The historic election of Barack Obama to the post of United States President brings to mind the notion that one would like, no matter which candidate one supported, to collect as much memorabilia as possible for posterity’s sake. In fact, it seems that this is what most Americans did. According to Reuters blog, the New York Times printed an extra 50,000 copies of its November 5th issue, and for the first time in a long time, the New York Daily News printed an “afternoon edition” and longer lines than normal were reported at news kiosks in Chicago where people were buying five or more copies of the Tribune and Sun-Times.
I admit that I too wanted to have a piece of history for myself and purchased a NYTimes on my way into work. It just seemed to make sense, that decades from now, it would be nice to have a keepsake, a single relic that indicated the spirit of how people felt the morning after the first African American was elected to this country’s highest office. It got me thinking about a question I pondered earlier, regarding Google’s tool allowing folks to see how some of their favorite sites looked in 2000 as part of their 10 year celebration. How do we record history when our traditional form of memory-keeping is no longer sitting on shelves, behind glass cases or in a scrapbook? There is much discussion about the supposed “demise” of print media. I understand the argument that people read newspapers on their computers and mobile devices, which causes a decrease in demand for the physical printed material. But, that is primarily for the information we seek and then promptly dispose of. What of those editions that capture history or a unified human moment? I find it hard to believe that we’ll someday be capturing our favorite screenshots of web pages to record important, record-breaking, history-making events. That seems cold and not nearly as warm as a tangible, physical archive.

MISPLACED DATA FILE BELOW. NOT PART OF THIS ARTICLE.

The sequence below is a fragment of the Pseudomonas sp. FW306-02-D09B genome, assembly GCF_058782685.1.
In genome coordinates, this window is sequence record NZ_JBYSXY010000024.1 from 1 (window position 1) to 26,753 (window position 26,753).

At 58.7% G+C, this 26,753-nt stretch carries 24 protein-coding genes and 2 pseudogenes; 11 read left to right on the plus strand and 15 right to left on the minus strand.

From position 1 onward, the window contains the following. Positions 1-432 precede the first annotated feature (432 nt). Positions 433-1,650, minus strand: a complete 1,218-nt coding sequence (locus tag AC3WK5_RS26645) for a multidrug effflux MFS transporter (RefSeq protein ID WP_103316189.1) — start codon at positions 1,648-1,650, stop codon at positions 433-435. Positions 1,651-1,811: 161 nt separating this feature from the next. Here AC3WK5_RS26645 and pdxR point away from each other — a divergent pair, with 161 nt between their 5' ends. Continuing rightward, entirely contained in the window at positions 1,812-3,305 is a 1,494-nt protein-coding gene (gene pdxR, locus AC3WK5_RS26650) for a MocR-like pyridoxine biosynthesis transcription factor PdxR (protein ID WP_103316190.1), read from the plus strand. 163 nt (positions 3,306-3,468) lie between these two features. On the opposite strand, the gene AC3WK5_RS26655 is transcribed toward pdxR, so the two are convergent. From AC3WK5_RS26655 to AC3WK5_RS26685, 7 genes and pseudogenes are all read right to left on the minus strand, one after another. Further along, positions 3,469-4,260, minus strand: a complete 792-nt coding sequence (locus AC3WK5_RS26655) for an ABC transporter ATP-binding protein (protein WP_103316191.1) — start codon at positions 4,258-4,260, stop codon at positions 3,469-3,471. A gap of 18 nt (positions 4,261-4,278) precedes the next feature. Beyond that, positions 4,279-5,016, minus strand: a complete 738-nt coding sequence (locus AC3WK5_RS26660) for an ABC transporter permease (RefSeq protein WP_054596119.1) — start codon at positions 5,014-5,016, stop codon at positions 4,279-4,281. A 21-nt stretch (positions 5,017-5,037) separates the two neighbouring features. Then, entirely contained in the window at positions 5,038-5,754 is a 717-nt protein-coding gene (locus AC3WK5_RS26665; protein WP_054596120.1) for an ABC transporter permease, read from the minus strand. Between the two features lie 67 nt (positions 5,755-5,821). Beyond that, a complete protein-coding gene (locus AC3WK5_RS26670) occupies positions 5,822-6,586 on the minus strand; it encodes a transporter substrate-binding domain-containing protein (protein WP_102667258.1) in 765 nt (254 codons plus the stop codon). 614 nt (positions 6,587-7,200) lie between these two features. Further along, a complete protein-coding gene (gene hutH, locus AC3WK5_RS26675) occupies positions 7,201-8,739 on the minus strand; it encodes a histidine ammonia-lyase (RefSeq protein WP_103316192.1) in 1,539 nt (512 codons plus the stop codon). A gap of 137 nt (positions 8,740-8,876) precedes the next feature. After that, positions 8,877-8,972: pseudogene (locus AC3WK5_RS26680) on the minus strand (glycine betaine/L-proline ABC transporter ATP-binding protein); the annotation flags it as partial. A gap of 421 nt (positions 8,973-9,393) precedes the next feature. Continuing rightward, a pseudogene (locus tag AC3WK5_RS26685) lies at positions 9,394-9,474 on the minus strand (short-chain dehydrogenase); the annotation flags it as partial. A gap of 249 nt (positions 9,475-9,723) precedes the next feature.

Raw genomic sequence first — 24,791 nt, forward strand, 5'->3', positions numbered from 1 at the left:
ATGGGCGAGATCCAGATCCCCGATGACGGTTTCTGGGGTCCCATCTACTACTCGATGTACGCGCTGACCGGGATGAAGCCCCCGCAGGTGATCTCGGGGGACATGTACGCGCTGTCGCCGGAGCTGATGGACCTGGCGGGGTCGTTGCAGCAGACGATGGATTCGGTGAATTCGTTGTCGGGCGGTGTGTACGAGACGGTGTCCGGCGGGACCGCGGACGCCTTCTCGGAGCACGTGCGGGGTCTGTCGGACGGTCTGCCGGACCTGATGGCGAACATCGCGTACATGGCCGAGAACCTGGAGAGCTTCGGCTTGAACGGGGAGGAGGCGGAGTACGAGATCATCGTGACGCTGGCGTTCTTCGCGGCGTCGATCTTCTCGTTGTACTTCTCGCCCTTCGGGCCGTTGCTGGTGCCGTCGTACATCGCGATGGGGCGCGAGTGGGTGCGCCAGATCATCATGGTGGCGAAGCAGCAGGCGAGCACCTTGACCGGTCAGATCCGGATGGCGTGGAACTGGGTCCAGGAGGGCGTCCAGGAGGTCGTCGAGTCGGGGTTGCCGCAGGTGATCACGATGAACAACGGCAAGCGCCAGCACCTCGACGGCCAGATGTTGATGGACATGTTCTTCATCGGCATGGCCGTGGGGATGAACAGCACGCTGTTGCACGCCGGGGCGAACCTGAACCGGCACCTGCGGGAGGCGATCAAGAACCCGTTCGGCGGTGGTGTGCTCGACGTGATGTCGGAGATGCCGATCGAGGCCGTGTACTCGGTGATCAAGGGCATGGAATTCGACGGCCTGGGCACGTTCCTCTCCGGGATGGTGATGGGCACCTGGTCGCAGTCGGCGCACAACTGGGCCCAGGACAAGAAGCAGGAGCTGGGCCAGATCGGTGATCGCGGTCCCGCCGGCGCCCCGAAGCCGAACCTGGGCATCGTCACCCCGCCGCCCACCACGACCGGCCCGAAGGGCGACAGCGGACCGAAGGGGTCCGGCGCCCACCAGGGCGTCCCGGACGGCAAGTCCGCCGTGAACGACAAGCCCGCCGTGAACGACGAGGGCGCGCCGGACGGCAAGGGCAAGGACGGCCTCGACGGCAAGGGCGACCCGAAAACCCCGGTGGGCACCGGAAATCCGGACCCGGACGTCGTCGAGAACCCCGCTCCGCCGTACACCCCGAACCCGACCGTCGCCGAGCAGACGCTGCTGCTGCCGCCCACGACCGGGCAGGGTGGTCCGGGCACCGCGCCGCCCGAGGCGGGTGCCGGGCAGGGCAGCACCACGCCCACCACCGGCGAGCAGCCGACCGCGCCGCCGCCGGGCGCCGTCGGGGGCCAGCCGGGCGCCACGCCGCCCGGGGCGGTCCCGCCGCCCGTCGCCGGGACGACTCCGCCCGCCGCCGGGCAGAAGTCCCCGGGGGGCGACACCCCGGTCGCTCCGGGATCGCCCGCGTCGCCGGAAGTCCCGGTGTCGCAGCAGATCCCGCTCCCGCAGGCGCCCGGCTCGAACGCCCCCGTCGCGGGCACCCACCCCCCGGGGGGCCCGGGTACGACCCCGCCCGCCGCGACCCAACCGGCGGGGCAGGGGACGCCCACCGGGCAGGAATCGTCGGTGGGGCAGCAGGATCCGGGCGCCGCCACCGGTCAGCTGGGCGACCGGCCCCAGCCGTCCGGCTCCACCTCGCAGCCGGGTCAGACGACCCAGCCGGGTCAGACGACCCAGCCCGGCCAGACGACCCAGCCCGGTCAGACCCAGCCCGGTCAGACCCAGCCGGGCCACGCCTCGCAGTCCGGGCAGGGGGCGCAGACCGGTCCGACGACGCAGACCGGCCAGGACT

I could be wrong, but I’m nonetheless reluctant to declare the death of print media.